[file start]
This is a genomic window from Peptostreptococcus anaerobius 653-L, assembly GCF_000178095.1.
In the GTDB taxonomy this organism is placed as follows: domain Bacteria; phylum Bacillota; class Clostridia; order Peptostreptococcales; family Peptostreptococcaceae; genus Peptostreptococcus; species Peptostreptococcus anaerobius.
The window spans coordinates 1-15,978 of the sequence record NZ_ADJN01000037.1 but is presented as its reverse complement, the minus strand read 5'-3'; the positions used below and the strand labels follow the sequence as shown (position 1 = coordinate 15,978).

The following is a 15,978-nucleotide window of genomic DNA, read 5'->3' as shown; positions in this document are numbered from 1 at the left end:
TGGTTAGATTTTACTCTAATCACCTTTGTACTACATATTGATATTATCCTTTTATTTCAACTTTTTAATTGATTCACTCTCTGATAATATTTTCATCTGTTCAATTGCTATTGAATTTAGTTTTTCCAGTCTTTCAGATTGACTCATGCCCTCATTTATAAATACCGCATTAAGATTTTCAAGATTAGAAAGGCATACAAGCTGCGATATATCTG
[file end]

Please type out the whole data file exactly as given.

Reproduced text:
This is a genomic window from Peptostreptococcus anaerobius 653-L, assembly GCF_000178095.1.
In the GTDB taxonomy this organism is placed as follows: domain Bacteria; phylum Bacillota; class Clostridia; order Peptostreptococcales; family Peptostreptococcaceae; genus Peptostreptococcus; species Peptostreptococcus anaerobius.
The window spans coordinates 1-15,978 of the sequence record NZ_ADJN01000037.1 but is presented as its reverse complement, the minus strand read 5'-3'; the positions used below and the strand labels follow the sequence as shown (position 1 = coordinate 15,978).

The following is a 15,978-nucleotide window of genomic DNA, read 5'->3' as shown; positions in this document are numbered from 1 at the left end:
TGGTTAGATTTTACTCTAATCACCTTTGTACTACATATTGATATTATCCTTTTATTTCAACTTTTTAATTGATTCACTCTCTGATAATATTTTCATCTGTTCAATTGCTATTGAATTTAGTTTTTCCAGTCTTTCAGATTGACTCATGCCCTCATTTATAAATACCGCATTAAGATTTTCAAGATTAGAAAGGCATACAAGCTGCGATATATCTG